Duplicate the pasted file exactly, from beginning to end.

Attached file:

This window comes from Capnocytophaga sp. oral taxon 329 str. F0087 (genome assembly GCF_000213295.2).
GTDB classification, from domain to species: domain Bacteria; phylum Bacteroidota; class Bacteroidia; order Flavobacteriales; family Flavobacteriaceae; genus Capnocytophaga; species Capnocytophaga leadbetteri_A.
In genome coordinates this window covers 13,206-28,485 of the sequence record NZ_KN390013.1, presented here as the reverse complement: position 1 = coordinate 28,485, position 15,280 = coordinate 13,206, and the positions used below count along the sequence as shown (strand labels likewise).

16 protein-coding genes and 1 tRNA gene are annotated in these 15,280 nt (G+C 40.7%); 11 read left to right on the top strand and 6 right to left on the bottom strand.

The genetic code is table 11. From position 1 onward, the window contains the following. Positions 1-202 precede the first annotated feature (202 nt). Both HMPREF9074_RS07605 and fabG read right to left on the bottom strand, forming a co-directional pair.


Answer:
This window comes from Capnocytophaga sp. oral taxon 329 str. F0087 (genome assembly GCF_000213295.2).
GTDB classification, from domain to species: domain Bacteria; phylum Bacteroidota; class Bacteroidia; order Flavobacteriales; family Flavobacteriaceae; genus Capnocytophaga; species Capnocytophaga leadbetteri_A.
In genome coordinates this window covers 13,206-28,485 of the sequence record NZ_KN390013.1, presented here as the reverse complement: position 1 = coordinate 28,485, position 15,280 = coordinate 13,206, and the positions used below count along the sequence as shown (strand labels likewise).

16 protein-coding genes and 1 tRNA gene are annotated in these 15,280 nt (G+C 40.7%); 11 read left to right on the top strand and 6 right to left on the bottom strand.

The genetic code is table 11. From position 1 onward, the window contains the following. Positions 1-202 precede the first annotated feature (202 nt). Both HMPREF9074_RS07605 and fabG read right to left on the bottom strand, forming a co-directional pair.